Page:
Yesterday, SpaceX pulled off yet another successful launch and landing of its Falcon 9 rocket. This rocket, its 10th to launch and land intact, carried NROL-76, a classified satellite for the National Reconnaissance Office. That is to say, a spy satellite.
This is the first spy sat delivered by SpaceX — something that could well lead to a windfall of government contracts from the likes of the Air Force or NOAA (if their funding remains) to come to Elon Musk's company. But the bigger feat here is that SpaceX has started to make the launch and landing of a first-stage rocket seem downright routine. Even during the Space Shuttle years, NASA had to discard an external tank on every launch and spend months refitting the two solid rocket boosters. SpaceX's feat may well be the money-saving step that we need for space travel to become profitable — and therefore more common.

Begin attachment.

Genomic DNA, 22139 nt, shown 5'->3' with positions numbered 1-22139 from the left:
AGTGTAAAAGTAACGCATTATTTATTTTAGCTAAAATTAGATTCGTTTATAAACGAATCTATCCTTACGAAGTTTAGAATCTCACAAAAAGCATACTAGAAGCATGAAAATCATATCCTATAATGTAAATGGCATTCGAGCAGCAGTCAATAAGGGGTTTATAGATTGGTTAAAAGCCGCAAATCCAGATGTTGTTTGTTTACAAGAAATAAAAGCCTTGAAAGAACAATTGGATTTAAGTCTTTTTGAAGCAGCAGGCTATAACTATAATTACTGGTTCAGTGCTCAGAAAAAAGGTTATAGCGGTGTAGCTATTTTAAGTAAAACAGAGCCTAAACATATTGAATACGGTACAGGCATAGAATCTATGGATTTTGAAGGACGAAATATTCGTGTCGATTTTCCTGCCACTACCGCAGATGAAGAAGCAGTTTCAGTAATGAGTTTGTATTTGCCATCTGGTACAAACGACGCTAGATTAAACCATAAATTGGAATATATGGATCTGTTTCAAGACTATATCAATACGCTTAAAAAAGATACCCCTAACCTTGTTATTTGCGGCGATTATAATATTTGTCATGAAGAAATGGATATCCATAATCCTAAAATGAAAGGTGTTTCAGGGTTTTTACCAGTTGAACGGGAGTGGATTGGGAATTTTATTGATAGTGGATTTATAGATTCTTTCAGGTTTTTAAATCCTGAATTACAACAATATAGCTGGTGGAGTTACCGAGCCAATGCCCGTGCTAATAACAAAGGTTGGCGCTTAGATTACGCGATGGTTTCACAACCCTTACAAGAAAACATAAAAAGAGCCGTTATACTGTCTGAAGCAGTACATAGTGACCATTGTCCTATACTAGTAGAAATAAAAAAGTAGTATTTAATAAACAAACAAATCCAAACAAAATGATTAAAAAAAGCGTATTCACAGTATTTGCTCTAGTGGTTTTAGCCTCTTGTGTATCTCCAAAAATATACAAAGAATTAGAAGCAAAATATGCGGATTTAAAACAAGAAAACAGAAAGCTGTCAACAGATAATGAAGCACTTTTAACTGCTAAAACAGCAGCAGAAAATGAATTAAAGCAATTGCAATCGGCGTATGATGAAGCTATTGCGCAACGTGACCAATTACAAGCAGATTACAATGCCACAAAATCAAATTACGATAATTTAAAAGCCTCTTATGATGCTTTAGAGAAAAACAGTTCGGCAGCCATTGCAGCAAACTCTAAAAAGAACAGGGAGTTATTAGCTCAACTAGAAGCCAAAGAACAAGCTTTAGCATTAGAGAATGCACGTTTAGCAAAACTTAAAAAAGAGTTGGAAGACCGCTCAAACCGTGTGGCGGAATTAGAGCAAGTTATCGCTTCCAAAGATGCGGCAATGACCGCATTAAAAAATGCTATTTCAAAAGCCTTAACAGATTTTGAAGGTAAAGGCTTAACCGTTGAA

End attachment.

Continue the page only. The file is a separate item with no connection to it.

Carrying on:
Check out the separation and landing of the rocket — a fiery technological marvel — in a post by Elon Musk above, or watch the full launch below.